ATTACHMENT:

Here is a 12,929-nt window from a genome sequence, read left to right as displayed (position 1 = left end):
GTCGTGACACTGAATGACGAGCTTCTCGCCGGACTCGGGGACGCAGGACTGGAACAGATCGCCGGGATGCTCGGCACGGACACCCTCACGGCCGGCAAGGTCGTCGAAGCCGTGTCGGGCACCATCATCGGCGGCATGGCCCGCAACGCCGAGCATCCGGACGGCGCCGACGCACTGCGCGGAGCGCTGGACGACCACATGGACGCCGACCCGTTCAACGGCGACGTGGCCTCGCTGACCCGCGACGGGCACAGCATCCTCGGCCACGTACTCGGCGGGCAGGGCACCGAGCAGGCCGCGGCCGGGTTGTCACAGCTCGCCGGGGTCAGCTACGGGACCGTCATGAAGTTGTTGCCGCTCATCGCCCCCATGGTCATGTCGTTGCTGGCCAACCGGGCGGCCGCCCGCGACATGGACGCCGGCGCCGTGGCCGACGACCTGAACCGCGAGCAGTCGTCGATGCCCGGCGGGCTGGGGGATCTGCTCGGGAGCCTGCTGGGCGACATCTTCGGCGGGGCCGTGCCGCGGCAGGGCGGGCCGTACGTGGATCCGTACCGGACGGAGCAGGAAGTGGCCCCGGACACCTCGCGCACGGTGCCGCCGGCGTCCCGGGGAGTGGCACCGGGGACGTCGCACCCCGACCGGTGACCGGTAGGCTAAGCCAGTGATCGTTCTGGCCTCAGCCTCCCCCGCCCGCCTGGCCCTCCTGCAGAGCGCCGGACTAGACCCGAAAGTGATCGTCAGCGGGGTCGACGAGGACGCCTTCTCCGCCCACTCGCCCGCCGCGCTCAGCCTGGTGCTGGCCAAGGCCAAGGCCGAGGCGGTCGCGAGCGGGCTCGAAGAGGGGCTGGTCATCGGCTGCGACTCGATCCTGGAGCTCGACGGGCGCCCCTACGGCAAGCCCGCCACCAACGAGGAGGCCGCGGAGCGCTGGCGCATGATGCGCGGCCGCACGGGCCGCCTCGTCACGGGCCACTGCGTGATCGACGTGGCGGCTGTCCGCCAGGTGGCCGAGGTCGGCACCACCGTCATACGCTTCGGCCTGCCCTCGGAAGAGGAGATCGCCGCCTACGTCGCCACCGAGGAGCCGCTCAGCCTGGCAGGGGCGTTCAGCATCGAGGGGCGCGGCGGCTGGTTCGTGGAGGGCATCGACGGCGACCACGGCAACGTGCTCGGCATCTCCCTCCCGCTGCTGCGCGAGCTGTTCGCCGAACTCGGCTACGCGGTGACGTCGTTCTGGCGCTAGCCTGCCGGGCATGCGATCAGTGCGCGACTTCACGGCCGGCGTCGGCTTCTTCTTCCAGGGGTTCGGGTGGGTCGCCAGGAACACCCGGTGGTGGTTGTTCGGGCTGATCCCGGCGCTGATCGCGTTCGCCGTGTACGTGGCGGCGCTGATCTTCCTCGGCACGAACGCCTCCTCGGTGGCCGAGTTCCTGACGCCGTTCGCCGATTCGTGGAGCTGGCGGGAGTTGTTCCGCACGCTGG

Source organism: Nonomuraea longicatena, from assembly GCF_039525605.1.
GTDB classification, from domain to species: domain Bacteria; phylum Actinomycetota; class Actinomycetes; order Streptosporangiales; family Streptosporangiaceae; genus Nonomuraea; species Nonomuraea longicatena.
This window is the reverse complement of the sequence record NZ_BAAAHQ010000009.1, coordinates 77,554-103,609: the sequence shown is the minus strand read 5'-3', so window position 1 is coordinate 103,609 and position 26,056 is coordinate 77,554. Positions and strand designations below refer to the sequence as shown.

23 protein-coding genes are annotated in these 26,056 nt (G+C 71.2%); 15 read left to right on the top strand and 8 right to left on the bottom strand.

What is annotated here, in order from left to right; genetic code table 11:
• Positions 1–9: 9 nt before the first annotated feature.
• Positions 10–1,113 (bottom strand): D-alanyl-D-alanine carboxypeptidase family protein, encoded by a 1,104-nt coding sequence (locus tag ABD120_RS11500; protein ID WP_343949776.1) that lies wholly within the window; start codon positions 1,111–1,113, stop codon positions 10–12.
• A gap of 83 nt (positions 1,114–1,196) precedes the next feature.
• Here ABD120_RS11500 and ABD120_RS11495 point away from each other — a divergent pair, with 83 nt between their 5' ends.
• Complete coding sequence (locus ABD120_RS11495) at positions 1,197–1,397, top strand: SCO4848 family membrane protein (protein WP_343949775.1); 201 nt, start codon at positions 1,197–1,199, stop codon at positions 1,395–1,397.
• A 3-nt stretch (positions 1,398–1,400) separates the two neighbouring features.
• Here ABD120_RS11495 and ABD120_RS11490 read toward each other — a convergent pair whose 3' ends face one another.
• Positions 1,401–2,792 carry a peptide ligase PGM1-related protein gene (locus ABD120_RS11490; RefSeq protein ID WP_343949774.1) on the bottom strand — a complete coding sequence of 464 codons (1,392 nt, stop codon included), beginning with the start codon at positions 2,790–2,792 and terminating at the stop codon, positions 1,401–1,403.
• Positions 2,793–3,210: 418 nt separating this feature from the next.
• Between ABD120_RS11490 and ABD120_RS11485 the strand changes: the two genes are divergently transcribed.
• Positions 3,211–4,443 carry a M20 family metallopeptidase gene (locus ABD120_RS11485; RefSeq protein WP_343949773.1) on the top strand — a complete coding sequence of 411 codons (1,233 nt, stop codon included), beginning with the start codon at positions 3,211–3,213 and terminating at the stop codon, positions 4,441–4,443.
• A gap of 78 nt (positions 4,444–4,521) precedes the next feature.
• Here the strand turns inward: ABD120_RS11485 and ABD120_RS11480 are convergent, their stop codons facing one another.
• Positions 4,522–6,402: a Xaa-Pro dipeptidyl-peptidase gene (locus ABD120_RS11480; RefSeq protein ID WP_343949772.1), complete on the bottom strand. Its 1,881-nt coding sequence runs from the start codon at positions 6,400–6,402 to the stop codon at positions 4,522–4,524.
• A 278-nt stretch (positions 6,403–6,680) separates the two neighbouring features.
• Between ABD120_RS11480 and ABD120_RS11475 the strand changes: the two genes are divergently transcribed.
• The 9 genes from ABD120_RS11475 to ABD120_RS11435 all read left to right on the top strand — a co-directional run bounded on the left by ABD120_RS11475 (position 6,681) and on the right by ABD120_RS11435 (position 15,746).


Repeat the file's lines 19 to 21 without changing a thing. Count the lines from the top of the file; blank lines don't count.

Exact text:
• A gap of 78 nt (positions 4,444–4,521) precedes the next feature.
• Here the strand turns inward: ABD120_RS11485 and ABD120_RS11480 are convergent, their stop codons facing one another.
• Positions 4,522–6,402: a Xaa-Pro dipeptidyl-peptidase gene (locus ABD120_RS11480; RefSeq protein ID WP_343949772.1), complete on the bottom strand. Its 1,881-nt coding sequence runs from the start codon at positions 6,400–6,402 to the stop codon at positions 4,522–4,524.